ROMATZICK: If I'm looking at a new contractor, I go into the licensing site for the state of Connecticut and make sure that there are no actions against the contractor. Most everybody we use has a proven record. I'm also friends with the construction manager at Sacred Heart University (Fairfield, Conn.), and we bounce things off of each other occasionally as far as looking at another contractor they've used before.
How do you ensure the products and materials contractors use are of high quality and align with facility goals?
ROMATZICK: We do have a preferred list of manufacturers, and we try to stay with that just to keep our stock for parts down to where it's manageable. We don't just take anything on price. A lot of the items on campus are also proprietary. We have two major controls systems on campus, so we're not going to veer from them so that everything is compatible.
ARNOLD: We'll give them the products they can choose from. If they give us an alternative, we'll scrutinize the alternative to make sure that it is what they think it is and that it's going to align with our program. The alternative products have to be the quality we're expecting, and we make sure the performance is going to be a lasting performance and something that is going to fit into what we expect for life-cycle costs.
POOLEY: One of the things we do here is, we really work with the maintenance staff and talk with them about products that have been brought in on previous projects. We work with them and specify those products that align with our standards that we have here so we're not bringing in 25 different products and raising costs that way. One of the things we've implemented here is working with the vendors to trial the products before we go with a full-scale purchase.
How do you ensure the work contractors perform does not interfere with building operations?
POOLEY: The most important thing is developing that team of players. When we are getting ready to go into a project, we are always trying to develop a team with myself as a facility manager, our engineering team, my leads and my staff in the maintenance department, and that contractor so that everybody really understands what our operations are, what it means to them, where they can work and where they can't work, what those roles are ahead of time, even as far back as when we're bidding it. We have a shutdown policy that there are no shutdowns unless it's an emergency. All of them have to be scheduled 72 hours in advance.
ROMATZICK: A lot of scheduling. We have to go through our admissions department and our housing department to try and schedule things around breaks in classes. That's probably our biggest challenge for any major renovation.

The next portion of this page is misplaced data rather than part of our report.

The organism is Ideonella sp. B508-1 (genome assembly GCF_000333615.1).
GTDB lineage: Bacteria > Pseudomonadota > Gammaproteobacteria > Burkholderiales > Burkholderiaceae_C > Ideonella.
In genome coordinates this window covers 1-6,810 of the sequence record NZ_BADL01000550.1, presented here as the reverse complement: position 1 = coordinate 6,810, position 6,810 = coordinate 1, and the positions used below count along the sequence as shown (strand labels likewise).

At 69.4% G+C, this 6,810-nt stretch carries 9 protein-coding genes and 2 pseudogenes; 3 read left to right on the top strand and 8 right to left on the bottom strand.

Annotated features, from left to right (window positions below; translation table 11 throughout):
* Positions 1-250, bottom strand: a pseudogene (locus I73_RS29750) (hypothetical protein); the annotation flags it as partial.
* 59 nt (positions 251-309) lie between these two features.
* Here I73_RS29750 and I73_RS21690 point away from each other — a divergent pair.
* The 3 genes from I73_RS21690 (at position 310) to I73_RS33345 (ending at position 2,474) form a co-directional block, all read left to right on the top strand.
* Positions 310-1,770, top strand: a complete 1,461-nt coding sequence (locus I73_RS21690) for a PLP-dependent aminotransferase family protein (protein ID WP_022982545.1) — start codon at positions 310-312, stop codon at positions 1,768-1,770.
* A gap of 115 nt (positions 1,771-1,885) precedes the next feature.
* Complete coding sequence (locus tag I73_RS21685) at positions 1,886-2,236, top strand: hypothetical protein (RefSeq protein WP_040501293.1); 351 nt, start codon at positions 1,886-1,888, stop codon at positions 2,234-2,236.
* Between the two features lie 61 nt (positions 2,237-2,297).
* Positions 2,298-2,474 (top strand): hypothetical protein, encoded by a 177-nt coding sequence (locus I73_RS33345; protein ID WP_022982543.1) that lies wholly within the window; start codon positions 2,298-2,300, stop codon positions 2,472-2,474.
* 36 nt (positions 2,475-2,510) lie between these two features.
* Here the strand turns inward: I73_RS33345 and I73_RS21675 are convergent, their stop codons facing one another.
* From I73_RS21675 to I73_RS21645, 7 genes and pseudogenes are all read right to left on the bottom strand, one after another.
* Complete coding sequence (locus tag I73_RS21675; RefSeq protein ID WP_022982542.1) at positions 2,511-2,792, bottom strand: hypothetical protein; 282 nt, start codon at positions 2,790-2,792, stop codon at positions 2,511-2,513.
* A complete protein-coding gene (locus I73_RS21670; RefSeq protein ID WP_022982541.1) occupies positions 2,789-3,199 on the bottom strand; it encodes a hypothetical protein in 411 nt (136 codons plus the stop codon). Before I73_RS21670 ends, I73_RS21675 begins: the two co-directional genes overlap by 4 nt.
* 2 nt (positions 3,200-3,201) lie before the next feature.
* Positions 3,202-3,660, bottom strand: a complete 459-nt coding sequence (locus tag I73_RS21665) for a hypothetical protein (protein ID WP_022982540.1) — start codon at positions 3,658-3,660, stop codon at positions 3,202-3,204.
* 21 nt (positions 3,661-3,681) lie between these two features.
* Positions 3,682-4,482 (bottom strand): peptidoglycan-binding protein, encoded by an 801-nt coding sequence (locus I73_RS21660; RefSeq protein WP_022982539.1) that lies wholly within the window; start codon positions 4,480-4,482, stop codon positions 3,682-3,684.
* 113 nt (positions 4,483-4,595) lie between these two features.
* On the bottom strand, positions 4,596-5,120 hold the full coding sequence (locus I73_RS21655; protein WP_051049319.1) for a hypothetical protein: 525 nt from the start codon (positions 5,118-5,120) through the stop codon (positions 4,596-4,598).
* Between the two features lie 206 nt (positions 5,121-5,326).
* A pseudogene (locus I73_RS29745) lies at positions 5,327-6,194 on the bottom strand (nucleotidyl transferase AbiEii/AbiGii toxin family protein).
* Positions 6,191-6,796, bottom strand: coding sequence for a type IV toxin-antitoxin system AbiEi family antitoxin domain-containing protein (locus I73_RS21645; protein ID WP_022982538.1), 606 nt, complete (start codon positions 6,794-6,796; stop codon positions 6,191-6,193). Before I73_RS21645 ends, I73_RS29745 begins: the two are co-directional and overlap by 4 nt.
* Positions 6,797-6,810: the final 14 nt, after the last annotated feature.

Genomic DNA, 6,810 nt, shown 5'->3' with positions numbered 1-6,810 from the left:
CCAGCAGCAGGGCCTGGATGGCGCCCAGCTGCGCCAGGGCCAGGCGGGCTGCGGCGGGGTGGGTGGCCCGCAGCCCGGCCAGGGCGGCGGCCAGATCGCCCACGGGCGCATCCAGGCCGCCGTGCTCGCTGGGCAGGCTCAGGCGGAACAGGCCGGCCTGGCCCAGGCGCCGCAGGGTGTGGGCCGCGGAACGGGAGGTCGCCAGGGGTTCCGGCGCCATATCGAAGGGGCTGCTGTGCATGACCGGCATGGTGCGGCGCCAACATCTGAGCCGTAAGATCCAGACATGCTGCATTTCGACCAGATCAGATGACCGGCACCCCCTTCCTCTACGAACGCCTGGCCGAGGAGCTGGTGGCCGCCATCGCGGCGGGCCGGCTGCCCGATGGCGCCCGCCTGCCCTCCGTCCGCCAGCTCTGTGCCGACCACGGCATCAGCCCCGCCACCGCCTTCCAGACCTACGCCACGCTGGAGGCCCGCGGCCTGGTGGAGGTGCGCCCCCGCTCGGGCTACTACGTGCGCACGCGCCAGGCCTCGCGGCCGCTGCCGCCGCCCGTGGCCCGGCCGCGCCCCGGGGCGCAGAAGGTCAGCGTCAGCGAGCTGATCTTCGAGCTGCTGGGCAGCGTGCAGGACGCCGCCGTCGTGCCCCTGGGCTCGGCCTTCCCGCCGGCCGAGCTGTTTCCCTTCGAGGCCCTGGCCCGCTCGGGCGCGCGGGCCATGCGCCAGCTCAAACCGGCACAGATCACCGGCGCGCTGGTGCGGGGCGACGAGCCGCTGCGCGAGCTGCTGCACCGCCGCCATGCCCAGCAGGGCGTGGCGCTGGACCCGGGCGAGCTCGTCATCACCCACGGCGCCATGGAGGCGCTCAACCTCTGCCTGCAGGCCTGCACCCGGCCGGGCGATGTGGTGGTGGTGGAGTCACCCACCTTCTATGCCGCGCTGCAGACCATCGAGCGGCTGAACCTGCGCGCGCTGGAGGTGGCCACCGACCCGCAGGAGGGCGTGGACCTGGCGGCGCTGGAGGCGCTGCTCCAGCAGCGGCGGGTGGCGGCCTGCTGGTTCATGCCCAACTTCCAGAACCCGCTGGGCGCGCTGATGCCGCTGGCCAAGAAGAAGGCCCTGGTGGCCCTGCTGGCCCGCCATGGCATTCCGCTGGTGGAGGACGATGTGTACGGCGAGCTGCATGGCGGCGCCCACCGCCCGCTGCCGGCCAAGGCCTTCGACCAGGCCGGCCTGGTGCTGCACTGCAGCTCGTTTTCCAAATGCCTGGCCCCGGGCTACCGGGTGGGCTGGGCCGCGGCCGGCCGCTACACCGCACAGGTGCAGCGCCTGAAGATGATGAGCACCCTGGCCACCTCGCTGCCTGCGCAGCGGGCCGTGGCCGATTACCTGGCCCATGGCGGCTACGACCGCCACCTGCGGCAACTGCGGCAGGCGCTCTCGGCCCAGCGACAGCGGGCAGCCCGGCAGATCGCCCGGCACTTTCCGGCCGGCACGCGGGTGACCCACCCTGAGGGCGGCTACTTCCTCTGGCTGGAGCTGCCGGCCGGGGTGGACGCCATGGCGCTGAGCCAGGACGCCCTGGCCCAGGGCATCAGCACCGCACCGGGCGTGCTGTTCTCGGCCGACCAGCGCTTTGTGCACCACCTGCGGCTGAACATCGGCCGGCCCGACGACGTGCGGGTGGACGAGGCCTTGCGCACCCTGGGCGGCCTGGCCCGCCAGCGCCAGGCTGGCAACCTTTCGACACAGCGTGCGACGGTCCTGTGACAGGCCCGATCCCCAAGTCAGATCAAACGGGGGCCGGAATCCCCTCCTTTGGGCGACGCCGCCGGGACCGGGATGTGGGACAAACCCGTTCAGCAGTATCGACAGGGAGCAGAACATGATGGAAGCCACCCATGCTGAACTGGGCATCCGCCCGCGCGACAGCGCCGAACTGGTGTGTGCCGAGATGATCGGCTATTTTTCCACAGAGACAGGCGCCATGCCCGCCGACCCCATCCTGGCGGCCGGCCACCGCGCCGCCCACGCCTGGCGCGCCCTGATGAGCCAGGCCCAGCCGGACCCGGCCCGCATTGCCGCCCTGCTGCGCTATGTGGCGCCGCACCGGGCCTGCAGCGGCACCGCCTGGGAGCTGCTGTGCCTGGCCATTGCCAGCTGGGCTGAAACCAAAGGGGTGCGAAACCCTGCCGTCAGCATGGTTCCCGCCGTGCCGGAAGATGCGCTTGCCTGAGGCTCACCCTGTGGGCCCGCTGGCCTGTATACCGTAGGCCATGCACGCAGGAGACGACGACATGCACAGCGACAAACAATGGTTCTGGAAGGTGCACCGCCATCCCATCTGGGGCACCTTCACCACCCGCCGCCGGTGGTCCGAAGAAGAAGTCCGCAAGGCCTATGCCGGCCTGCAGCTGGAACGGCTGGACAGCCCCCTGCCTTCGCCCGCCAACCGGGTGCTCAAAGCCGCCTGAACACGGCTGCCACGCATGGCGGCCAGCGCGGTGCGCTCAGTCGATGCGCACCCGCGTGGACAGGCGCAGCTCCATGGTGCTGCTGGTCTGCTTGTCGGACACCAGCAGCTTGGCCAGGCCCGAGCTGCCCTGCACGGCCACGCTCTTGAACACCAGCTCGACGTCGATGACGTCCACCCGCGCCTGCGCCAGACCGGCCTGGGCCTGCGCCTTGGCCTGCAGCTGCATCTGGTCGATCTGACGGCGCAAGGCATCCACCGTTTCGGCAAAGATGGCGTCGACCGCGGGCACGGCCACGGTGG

ARNOLD: That's obviously huge with school districts. You definitely want to have it as least invasive as possible. We'll do scheduling on nights and weekends and on professional days when there are no students. We just came off of winter break, where we had five projects going on that would have really disrupted education. It's all about the scheduling.
How do you characterize the relationship between contractors and in-house staff?
ARNOLD: Whatever the contractor is doing for the district, eventually the in-house staff has to take it over and maintain it. So there has to be communication in the beginning, during the process and after the process. We do have some projects where we'll work together on things. Sometimes that shaves some money off of the project.
POOLEY: We really focus on that team. Every one of those contractors has to come in contact with my staff at one point or another to schedule the shutdown, ask where things are, etc. It's very important that we get accurate as-built drawings from that contractor when we move forward to take care of the building once they've left.
ROMATZICK: Treating your contractors properly usually is beneficial to you in the long run. We do have a large stock of equipment and parts and materials. We let our contractors draw off of those if they fall short, rather than sending people out to get something and taking time out. They understand also that they replenish the stock that they take.
What expectations do you have for contractors after finishing the project?
ROMATZICK: We're pretty much self-sufficient in-house. Most of our contractors realize that, so I don't call contractors back for minor warranty items. It's much easier for us to do something on the midnight shift than to try to schedule a contractor to come in during the day to do something.
ARNOLD: It depends on the project, but we do expect some follow-up, especially on the larger projects. If it's something that has a warranty, we hold their feet to the fire with the warranty. The worst thing you can do is forget about it. Then the warranty expires, you have an issue, and you have to pay more money to get it fixed.
POOLEY: We have contractors that are here, for the most part, non-stop. They are my go-to people after the project is done. I think the main thing is holding them accountable for those warranty items. When I came into this position, that was something that wasn't really being done. We found ourselves spending a lot of extra money getting things fixed when really that should have fallen under a warranty item.